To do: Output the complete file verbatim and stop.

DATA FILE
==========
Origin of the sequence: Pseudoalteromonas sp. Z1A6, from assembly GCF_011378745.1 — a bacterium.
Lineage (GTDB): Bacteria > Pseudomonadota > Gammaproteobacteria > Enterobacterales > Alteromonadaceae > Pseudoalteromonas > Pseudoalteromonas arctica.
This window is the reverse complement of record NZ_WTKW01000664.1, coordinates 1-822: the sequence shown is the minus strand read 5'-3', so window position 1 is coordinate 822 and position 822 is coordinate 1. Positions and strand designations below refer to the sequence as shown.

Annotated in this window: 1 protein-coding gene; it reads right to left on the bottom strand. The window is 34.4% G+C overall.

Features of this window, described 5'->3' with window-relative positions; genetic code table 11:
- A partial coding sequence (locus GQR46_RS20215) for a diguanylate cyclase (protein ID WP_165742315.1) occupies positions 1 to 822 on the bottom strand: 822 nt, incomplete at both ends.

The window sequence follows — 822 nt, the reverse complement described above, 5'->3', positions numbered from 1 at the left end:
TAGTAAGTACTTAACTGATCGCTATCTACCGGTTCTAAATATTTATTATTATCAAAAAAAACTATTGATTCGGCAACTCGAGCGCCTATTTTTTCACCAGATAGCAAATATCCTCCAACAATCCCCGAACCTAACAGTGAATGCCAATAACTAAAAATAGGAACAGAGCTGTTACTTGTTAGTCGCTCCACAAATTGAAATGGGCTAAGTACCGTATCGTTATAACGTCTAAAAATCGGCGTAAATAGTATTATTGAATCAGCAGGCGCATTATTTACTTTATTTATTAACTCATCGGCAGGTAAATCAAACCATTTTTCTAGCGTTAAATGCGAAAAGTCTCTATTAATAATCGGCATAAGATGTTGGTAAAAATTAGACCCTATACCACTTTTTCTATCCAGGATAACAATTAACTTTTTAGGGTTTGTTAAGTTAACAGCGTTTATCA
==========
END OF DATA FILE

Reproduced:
Origin of the sequence: Pseudoalteromonas sp. Z1A6, from assembly GCF_011378745.1 — a bacterium.
Lineage (GTDB): Bacteria > Pseudomonadota > Gammaproteobacteria > Enterobacterales > Alteromonadaceae > Pseudoalteromonas > Pseudoalteromonas arctica.
This window is the reverse complement of record NZ_WTKW01000664.1, coordinates 1-822: the sequence shown is the minus strand read 5'-3', so window position 1 is coordinate 822 and position 822 is coordinate 1. Positions and strand designations below refer to the sequence as shown.

Annotated in this window: 1 protein-coding gene; it reads right to left on the bottom strand. The window is 34.4% G+C overall.

Features of this window, described 5'->3' with window-relative positions; genetic code table 11:
- A partial coding sequence (locus GQR46_RS20215) for a diguanylate cyclase (protein ID WP_165742315.1) occupies positions 1 to 822 on the bottom strand: 822 nt, incomplete at both ends.

The window sequence follows — 822 nt, the reverse complement described above, 5'->3', positions numbered from 1 at the left end:
TAGTAAGTACTTAACTGATCGCTATCTACCGGTTCTAAATATTTATTATTATCAAAAAAAACTATTGATTCGGCAACTCGAGCGCCTATTTTTTCACCAGATAGCAAATATCCTCCAACAATCCCCGAACCTAACAGTGAATGCCAATAACTAAAAATAGGAACAGAGCTGTTACTTGTTAGTCGCTCCACAAATTGAAATGGGCTAAGTACCGTATCGTTATAACGTCTAAAAATCGGCGTAAATAGTATTATTGAATCAGCAGGCGCATTATTTACTTTATTTATTAACTCATCGGCAGGTAAATCAAACCATTTTTCTAGCGTTAAATGCGAAAAGTCTCTATTAATAATCGGCATAAGATGTTGGTAAAAATTAGACCCTATACCACTTTTTCTATCCAGGATAACAATTAACTTTTTAGGGTTTGTTAAGTTAACAGCGTTTATCA